Blindster's Blog

Best Blinds for Doors

Tips for finding the right blinds for windows on doors

Whether you're outfitting a new home with window treatments or replacing your existing ones, don't forget to order blinds for your doors with windows. Both standard-sized doors and large sliding glass doors can let in large amounts of light and put your family's privacy at risk if they aren't covered. Thankfully, there's no shortage of blinds that will get the job done and improve the appearance of any room where they're installed.

Before you place your order, it's important to remember that ordering blinds for doors is a slightly different process than ordering blinds for windows. First, you'll need to make sure the blinds are able to be made in the size you'll need to cover your door. Secondly, you'll need to make sure that your measurements are as accurate as possible to ensure a good fit and protect against light leaks throughout the length of the shades. Finally, you should verify that your blinds are the right style and color for your home, and ordering samples is the perfect way to get peace of mind before placing your order.

Ready to find the perfect blinds for your doors? Use the information and recommendations below to help you make your choice:

For French Doors:

For standard doors with windows, you'll want to pick something that is available with hold down brackets – these are optional components that install into the bottom rail of the blind and then attach to the door in order to hold you blind in place while the door opens and closes.

Beyond that, think about how much privacy and light control you want to have. Remember that blinds and shades cannot be raised once the hold down brackets are installed, so horizontal blinds provide great flexibility since their slats can be rotated open or closed.

Faux Wood Blinds:

Available with a white and a variety of off-white and stain colors, these blinds are designed to replicate the look and feel of real wood blinds. And because faux wood blinds have a high durability rating due to the engineered materials used during their manufacturing process, they can withstand exposure to sunlight, humidity and the rough treatment that can come from being installed on a door.  

Cellular Shades:

These versatile shades are best known for their insulating properties, shielding indoor temps against outside heat or cold. Cellular shades are available in either light filtering for light dampening with full privacy, or blackout for complete light blocking. You'll want to install the hold down brackets to attach the bottom of the shade to the door to prevent swaying and potential damage to the shade or your door.  

Just remember, you won't be able to raise the shade, so you'll lose your view out the door. So cellular shades are better suited to applications where privacy is more a concern than visibility outside.

Aluminum Blinds:

A great choice for homeowners who are looking for a door covering that's practical, sleek, and inexpensive, our aluminum blinds utilize classic 1" slats and a baked enamel finish that makes them highly resistant to fading, chipping, and cracking. These budget-friendly blinds are a good choice for utility doors or of course if you have aluminum blinds throughout your home that coordinate. Eliminate glare from your doors and get the peace of mind you and your family deserve—all at an affordable price.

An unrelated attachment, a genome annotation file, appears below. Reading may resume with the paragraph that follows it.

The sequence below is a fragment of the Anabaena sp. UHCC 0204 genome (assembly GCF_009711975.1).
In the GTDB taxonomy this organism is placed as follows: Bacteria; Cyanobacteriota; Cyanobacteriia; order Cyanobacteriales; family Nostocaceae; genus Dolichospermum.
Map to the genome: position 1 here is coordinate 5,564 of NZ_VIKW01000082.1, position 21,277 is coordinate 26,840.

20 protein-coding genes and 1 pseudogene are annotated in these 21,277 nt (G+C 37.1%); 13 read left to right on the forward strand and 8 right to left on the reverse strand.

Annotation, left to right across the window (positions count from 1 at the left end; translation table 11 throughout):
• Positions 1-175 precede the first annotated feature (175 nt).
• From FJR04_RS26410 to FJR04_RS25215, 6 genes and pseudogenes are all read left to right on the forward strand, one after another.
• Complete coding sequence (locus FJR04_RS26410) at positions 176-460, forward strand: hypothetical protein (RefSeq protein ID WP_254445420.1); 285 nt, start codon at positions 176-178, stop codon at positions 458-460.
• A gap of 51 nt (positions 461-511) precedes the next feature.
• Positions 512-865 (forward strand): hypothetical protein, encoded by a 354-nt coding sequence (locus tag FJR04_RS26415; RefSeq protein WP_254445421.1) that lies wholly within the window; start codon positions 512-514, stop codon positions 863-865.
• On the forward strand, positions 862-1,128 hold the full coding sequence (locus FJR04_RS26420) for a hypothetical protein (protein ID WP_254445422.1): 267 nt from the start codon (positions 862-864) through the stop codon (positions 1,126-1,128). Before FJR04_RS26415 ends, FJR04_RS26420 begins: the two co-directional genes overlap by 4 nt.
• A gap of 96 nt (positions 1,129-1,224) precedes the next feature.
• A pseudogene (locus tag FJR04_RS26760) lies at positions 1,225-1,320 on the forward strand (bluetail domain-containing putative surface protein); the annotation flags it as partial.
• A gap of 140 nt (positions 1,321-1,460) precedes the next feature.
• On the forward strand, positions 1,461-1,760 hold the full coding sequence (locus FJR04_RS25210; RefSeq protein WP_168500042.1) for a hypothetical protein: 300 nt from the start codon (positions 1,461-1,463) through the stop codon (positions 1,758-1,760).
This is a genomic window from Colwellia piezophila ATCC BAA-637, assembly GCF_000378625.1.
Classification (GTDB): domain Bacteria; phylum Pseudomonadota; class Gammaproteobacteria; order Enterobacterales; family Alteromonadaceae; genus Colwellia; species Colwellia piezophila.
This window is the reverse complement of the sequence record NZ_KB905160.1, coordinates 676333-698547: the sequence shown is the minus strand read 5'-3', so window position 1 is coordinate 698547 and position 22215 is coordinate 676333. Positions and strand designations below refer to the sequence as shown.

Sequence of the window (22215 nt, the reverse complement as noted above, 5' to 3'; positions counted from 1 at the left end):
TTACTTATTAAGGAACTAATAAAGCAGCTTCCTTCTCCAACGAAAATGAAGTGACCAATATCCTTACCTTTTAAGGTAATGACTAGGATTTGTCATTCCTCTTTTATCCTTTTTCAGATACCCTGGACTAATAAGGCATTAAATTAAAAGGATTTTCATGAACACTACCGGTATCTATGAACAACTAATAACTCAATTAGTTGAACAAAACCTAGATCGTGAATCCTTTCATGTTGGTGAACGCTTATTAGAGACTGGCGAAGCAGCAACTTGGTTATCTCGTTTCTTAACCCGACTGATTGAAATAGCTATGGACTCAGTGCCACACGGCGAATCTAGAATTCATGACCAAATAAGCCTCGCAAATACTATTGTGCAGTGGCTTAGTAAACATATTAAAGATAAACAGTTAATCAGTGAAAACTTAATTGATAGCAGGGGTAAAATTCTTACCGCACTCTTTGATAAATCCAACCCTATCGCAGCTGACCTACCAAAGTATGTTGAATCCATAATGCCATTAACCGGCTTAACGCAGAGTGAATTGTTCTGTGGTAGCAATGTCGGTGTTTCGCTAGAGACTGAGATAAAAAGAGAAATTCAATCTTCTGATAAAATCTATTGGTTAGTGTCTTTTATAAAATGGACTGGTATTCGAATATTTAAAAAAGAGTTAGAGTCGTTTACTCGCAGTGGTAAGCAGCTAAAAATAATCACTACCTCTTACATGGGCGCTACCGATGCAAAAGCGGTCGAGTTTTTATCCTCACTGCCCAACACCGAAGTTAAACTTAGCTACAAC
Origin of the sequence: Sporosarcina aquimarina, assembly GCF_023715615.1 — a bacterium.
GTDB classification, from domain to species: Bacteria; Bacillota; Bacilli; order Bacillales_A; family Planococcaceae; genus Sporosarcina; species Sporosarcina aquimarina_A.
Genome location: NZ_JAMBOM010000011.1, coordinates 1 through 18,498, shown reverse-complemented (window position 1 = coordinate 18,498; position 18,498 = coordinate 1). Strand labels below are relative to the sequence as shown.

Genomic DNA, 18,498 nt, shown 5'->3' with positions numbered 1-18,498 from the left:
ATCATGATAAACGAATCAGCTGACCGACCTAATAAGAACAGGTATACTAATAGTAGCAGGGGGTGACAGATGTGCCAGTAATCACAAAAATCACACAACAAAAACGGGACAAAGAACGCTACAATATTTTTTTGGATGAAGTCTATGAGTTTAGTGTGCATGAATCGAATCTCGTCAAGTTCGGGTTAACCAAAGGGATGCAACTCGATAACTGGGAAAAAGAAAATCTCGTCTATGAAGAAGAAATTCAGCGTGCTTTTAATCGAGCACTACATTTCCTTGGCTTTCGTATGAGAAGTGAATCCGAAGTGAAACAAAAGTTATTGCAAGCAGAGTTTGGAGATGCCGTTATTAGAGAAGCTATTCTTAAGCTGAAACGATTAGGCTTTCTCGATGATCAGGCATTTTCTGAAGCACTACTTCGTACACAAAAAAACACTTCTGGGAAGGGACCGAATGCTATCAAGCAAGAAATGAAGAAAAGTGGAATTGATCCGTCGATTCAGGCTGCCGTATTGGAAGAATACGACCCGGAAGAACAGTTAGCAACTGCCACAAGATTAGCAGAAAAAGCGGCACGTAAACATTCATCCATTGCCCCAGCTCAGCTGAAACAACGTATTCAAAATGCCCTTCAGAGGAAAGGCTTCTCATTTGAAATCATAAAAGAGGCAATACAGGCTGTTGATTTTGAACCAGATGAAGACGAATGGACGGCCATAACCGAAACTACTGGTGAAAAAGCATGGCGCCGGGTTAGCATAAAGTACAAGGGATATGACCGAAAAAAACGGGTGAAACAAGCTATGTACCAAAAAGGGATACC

For sliding patio doors:
Blindster vertical blind

Patio doors typically move side to side, so the best option is usually to get a window treatment that does that same. That allows you to partially draw the blind when needed to pass through the door, without having to fully open the blind – just open a few feet to create an opening and easily close them up again when you're back inside. Vertical blinds are the tried and true option in this case.

Blinds and shades that raise up and down can be installed on sliding doors, but this usually isn't recommended.  You'll have to fully raise the blinds every time you want to use the door, and if you install a single large blind to cover the door it can cause undue wear and tear on the cords. If you go this route, order a 2on1 headrail blind to split the blind into two operable sections, or install two side by side blinds. Otherwise, we recommend the following:

Faux Wood Vertical Blinds:

If you need to cover a large door or pair of doors, vertical blinds may be the best option for you. And if you're looking for vertical blinds that are affordable, easy to clean, moisture resistant, and built to last, our Faux Wood Vertical Blinds are your best option. Built with the same composite materials used in many of our other faux wood blinds, these window and door coverings require minimal maintenance, and they also ship with self-aligning wheeled carriers and self-lubricating acetyl parts, meaning you get years of hassle-free operation. 

This is a great choice if you have horizontal wood or faux wood blinds in the rest of your windows as they provide a coordinating look.

Fabric Vertical Blinds:

Traditional PVC and faux wood vertical blinds aren't everyone's cup of tea when it comes to covering their doors, and if that's true for you, our Fabric Vertical Blinds may be just what you're looking for. Designed to be a mixture between traditional vertical blinds and drapes/curtains, these window coverings are built with a light-filtering fabric that lets soft, diffused light into your home while still protecting your privacy.  

Best of all, these blinds use sewn-in weights to hold them in place, making them ideal for patio doors that are frequently left open. And if you're looking for additional light blocking and stability, be sure to select the optional PVC backing before you place your order.